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Open Mouth, Insert PowerBook, Go to Sleep, Drool

My article about the new PowerPC-based PowerBooks in TidBITS-292 had a few omissions and errors. First, I forgot to include information about upgrades from the 500-series. The daughtercard upgrade provides a 100 MHz PowerPC 603e chip and comes with 8 MB of RAM on the card. You don’t get the expansion bay or the infrared networking, but you can keep any additional RAM that you’ve added, and the price will range between $700 and $750. Upgrades should be available in mid-October.

Second, I’d like to note that my earlier article was not a review. I haven’t played with these machines at all, and Apple certainly never sends them to us before they’re released (or after, for that matter). All of those details come from Apple propaganda or from folks who have managed to try the machines. The main thing we couldn’t have known, because of this, is that the 68K emulation for the new PowerBooks is pretty lousy, according to tests run on pre-release units by MacWEEK and other sources. Performance of native applications ranged from good to excellent, whereas MacWEEK’s tests in MacBench placed the new PowerBooks around the speed of the IIci and IIfx when running emulated applications. The upshot of this is that you might wish to test your favorite 68K applications on one of these PowerBooks before buying, especially if those programs aren’t available in PowerPC versions.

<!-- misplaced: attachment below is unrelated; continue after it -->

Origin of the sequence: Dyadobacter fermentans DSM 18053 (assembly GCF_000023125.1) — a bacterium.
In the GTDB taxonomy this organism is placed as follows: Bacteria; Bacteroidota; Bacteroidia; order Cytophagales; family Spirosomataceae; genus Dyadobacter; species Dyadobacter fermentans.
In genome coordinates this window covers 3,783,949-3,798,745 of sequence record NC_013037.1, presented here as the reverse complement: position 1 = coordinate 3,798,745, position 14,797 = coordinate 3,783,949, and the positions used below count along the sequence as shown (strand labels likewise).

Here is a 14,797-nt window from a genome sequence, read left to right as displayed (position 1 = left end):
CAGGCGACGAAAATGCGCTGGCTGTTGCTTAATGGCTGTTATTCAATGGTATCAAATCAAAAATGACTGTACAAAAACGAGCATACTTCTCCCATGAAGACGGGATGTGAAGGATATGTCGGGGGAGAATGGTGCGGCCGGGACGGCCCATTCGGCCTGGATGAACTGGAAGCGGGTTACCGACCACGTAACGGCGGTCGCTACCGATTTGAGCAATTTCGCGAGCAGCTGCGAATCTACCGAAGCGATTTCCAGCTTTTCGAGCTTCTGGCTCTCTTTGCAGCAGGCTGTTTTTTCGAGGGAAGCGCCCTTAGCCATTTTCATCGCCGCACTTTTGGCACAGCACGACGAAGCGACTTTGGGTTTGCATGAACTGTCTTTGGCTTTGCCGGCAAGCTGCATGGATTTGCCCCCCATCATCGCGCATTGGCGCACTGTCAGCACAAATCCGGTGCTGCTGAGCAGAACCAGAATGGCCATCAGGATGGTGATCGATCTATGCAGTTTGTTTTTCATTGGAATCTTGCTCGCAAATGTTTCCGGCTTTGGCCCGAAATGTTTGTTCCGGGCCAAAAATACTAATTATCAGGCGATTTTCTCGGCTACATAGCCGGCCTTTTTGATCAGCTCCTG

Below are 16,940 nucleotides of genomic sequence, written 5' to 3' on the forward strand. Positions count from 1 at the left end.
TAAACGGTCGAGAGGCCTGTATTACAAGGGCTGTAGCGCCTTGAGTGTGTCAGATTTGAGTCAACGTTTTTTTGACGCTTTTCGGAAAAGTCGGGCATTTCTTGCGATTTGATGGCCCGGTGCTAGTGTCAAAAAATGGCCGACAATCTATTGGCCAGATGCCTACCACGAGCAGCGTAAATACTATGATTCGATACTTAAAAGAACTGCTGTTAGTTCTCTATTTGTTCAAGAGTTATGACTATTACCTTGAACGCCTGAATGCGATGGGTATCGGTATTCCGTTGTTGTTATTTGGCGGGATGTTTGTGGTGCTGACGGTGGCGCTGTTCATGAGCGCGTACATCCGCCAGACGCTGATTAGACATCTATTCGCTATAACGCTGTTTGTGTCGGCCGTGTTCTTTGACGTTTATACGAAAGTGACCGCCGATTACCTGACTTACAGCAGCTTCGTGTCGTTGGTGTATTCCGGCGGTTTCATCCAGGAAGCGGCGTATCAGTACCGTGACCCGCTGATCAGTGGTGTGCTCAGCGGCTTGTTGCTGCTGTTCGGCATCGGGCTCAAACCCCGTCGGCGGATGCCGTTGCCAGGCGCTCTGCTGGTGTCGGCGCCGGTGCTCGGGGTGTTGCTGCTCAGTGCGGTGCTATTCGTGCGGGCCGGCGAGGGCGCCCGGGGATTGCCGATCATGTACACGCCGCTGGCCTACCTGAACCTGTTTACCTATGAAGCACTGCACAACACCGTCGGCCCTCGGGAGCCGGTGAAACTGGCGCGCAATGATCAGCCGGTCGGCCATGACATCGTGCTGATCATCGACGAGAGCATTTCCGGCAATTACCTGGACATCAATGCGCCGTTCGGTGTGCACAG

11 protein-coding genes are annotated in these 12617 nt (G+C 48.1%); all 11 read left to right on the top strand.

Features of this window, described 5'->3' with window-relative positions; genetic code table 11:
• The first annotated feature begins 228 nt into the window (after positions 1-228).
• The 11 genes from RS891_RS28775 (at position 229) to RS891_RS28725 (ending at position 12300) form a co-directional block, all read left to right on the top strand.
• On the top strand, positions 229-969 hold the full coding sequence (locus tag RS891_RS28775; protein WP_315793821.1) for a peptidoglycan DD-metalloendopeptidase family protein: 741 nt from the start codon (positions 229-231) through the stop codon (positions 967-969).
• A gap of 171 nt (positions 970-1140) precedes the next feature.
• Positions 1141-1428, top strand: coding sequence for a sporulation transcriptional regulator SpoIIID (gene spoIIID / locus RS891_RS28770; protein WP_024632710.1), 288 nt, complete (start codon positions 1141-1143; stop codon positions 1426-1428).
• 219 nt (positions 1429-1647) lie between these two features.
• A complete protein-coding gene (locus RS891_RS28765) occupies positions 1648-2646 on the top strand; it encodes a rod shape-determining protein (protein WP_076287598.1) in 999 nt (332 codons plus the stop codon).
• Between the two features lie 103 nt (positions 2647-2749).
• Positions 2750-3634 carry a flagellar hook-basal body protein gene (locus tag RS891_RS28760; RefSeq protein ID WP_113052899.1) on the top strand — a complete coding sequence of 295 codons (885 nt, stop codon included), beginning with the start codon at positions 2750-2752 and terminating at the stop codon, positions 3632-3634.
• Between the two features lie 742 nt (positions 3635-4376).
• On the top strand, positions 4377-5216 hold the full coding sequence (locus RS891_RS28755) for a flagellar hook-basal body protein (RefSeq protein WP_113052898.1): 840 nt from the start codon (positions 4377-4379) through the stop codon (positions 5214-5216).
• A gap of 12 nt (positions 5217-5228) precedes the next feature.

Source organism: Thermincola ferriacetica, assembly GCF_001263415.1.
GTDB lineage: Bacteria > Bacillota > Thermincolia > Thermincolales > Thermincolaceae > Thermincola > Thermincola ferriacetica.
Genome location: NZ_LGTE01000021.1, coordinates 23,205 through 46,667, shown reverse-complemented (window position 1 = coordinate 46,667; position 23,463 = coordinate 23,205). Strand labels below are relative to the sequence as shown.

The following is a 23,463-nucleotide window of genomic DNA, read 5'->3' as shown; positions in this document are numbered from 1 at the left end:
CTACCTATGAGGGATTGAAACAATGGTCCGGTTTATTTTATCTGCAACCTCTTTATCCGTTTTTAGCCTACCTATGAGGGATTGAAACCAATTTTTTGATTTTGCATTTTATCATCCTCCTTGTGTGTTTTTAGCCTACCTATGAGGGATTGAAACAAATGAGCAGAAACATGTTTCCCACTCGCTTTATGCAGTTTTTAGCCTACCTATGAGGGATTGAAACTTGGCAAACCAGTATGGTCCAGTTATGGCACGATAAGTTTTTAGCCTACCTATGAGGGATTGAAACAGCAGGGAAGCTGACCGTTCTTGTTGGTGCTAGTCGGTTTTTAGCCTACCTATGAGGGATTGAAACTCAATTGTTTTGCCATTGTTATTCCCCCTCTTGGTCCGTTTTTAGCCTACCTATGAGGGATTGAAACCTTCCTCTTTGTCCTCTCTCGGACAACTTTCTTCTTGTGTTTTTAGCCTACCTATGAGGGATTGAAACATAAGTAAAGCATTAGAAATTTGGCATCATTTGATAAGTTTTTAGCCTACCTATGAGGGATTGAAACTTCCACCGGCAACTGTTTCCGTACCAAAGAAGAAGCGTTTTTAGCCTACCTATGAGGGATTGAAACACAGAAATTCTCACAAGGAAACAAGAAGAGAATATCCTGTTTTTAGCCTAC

Third, it turns out that the built-in infrared networking runs at the speed of LocalTalk, or 230.4 Kbps. This is good news, since I expected the performance to be a good bit slower.

Fourth and finally, I blew it by mentioning my pet peeve with desktop Macs not being able to sleep like PowerBooks. It turns out (and I’m astonished that I didn’t hear about this until I opened my mouth in TidBITS) that the new PCI-based Power Macs (the 9500, 7200, 7500, and 8500) can all enter some sort of sleep mode. Since we don’t have any of these machines and they’re difficult to find in stock anywhere, it’s hard to test for sure, but it seems that the feature set may differ between the 9500 and the slightly more recent Power Macs (and the 9500 cannot use the newer Energy Saver 2.0 control panel). It’s clear that all of these Power Macs can spin down the hard drive, and, if connected to an Energy Star monitor, can put the monitor to sleep.

Reports vary on whether or not the fan shuts off as well, as would be ideal given the fan’s additional noise (although at least one person commented that his 7200 fan is very quiet). One reason not to shut off the fan would be because you can’t know how many heat-generating PCI cards might be installed. Apparently the machines remain aware enough that sleeping Power Macs can still appear on the network as file servers, and connecting to a sleeping machine wakes it up. The same is apparently true if you call one of these Macs that’s using its GeoPort to act as an answering machine – no word on if that would work for just any attached modem.

The sleep feature works as you’d expect, with separate idle time settings for the monitor and the disk in the Energy Saver control panel, and the capability to wake up at a certain time. When asleep, the 7200 apparently draws less than 30 watts of power, with the other models drawing a little bit more.

All I can say is that I want one. Congratulations, Apple, for adding this much needed feature, and I hope it appears in all new desktop Macs from now on. I’d like to see Apple make a bigger deal out of this capability as well; the fact that I hadn’t heard of it indicates that it’s certainly not being trumpeted as a major reason to buy one of these machines. I’ve been happy with my 660AV, but frankly, this sleep capability will induce me to upgrade much sooner than I would have otherwise.

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